seconded the Motion.

Amendment proposed, To leave out from the word "That" to the end of the Question, in order to add the words "a Select Committee be appointed to inquire into the causes of the present depressed condition of Ireland, and the effects of the taxation she now bears,"—(Colonel Dunne,) —instead thereof.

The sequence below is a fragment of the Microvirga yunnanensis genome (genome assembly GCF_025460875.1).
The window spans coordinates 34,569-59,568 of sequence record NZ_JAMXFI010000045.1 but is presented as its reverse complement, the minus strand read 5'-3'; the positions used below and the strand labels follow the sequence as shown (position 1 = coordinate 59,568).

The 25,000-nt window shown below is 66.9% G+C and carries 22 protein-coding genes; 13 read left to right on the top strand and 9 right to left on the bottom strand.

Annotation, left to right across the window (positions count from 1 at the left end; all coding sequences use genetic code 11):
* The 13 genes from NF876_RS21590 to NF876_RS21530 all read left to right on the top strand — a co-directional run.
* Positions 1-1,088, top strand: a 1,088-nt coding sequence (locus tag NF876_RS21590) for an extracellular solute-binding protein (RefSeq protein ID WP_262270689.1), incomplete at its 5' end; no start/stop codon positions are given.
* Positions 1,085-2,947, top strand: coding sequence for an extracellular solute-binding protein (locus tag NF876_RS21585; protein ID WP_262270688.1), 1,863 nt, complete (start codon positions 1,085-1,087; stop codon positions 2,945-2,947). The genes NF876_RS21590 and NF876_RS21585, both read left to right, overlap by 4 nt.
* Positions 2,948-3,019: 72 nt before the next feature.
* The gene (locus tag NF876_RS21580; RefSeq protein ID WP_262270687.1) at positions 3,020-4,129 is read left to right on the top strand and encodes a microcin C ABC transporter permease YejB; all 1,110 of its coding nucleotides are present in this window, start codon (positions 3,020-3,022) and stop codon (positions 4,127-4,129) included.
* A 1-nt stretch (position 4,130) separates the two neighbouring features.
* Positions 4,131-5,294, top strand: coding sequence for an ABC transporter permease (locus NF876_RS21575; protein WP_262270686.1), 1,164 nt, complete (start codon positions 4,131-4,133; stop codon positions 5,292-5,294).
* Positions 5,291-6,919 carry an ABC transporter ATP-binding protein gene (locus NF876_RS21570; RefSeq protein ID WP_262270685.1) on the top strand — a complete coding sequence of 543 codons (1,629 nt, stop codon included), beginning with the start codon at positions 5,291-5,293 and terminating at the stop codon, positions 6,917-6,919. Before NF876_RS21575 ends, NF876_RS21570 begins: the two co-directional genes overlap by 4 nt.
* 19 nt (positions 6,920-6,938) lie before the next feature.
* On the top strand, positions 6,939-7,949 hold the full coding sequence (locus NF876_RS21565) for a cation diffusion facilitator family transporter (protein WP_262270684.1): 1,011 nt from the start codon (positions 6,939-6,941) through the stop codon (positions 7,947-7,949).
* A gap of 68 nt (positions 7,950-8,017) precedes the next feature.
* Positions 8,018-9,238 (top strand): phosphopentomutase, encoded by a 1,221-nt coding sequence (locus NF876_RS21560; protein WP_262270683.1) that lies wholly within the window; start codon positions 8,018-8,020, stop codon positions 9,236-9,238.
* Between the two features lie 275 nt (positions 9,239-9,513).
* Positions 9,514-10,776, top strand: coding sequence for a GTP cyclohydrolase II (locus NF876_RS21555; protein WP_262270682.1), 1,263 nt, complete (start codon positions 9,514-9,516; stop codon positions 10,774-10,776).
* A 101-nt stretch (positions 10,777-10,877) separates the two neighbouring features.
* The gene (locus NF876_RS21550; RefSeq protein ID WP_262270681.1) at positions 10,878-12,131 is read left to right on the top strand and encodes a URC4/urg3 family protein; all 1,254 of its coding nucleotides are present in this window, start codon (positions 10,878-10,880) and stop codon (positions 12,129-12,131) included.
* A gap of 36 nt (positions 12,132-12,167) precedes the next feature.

Sir, I am quite sure it was needless for the hon. and gallant Gentleman to offer to the House any apology for the time which he occupied in bringing under our consideration the subject of his Motion. On the contrary, I would say, that considering the magnitude of the subject, he has been extremely brief in dealing with a question which involves so many details, and which ranges over so many years. The question itself is one which I confess I am very glad should be brought under the serious notice of the House of Commons. The hon. and gallant Gentleman has observed that in submitting to the House on the part of the Government the financial statement for the present year I admitted the existence of distress in Ireland. I accept unhesitatingly the statement of the hon. and gallant Gentleman, taking exception however, as I may fairly do, to the word "admit," which scarcely does justice to my object. An admission is said to be made by a man who is dealing controversially with a subject, whereas my simple object was to state the exact truth as it had come under my observation, and to lay fully before Parliament the case as it stood in connection with a state of things which I deemed to be intimately connected with the general prosperity of the country and the condition of the revenue. The facts to which I on that occasion referred were undoubtedly of a very grave order; nor am I disposed to endeavour to detract from their due weight, because I cannot concur with the hon. and gallant Gentleman in all that has fallen from him with respect to some abstract opinions which he has advanced, or the practical application of those opinions. I am very much inclined to question a proposition which I understood him to lay down, that taxation is no diminution of the wealth of a country, provided the money raised by its means is spent in the country in which it happens to be levied. I do not know that this is the time or place to discuss a point of political economy, but I may observe that I regard that proposition as a fallacy. In my opinion, taxation which is unnecessary for the real purposes of Government is an entire waste of public money and leads to bad consequences, whether it be spent in the country in which it is levied or not. The hon. and gallant Gentleman has alluded to another point—the question of what is popularly called absenteeism—which is, I grant, of very great interest to Ireland, but which it would be presumption on my part to attempt to argue with him, except in so far as it has special relation to the department over which I have the honour to preside. I can well understand how the subject may be one of painful consideration to the hon. and gallant Gentleman, and those whom he represents; but I confess I can hardly see how it can be met in detail as a matter arising out of the relations between Scotland, England, and Ireland. If it be true that Irish landlords reside less on their estates than the landlords of Scotland, or Yorkshire, or Devonshire, that may be a circumstance to be much regretted, but I do not believe there is any way in which this House can address itself to the cure of so serious an evil. I know of no way in which this House can address itself to correct that evil except by endeavouring to do every thing in its power to improve the social and economical condition of Ireland, and give its people equal rights and advantages with the rest of the kingdom in regard to the security, confidence, and freedom of their enjoyment and disposal of their property. That is the only mode in which we can act upon what I fully admit to be a great evil—namely, the general or extensive non-residence of the proprietary body, not only whose expenditure, but whose social and moral influence, we must look upon as absolutely essential to the welfare of the country. With respect to the present depressed state of Ireland, the hon. and gallant Member dwelt mainly upon the effect of taxation, and the remedy he proposed was the re-adjustment of existing financial arrangements on principles which I confess I felt considerable difficulty in following. To one of his arguments I must demur. He appeared to assert a right in the various parts of the kingdom to have public money expended on what I may call geographical principles; that the taxation raised in Ireland was to be computed, and against that taxation a counter claim was to be lodged on behalf of Ireland for the expenditure of the money so levied within her own limits. If that doctrine is good, it will be difficult to confine it to Ireland. It will travel into Scotland, it will come back into England, and we shall have the south, the north, the west, and the east making their separate claims. Wales will begin to consider how much it pays and how much is spent within its limits. This strain of argument is very much in vogue in the Ionian Islands, and there carried to very great length. The people of those seven little islands cannot, in fact, understand that taxes should be raised to meet certain purposes connected with the general well-being of the whole group; and they continually contend that each almost parochial circumscription has a right to have expended upon itself the same portion as it contributes to the general revenue. I will not say it is not wise to consider leniently and equitably cases where Irish feeling, or Scotch feeling, or any local feeling happens to be warmly and deeply engaged; but I hope I shall not be thought harsh or unjust if I cannot assent to the general proposition that the taxation of the country is to be like a local shower, drawn for awhile from the surface of the earth by evaporation, and then descending on it again with fertilizing effect at the very spot from which it first rose.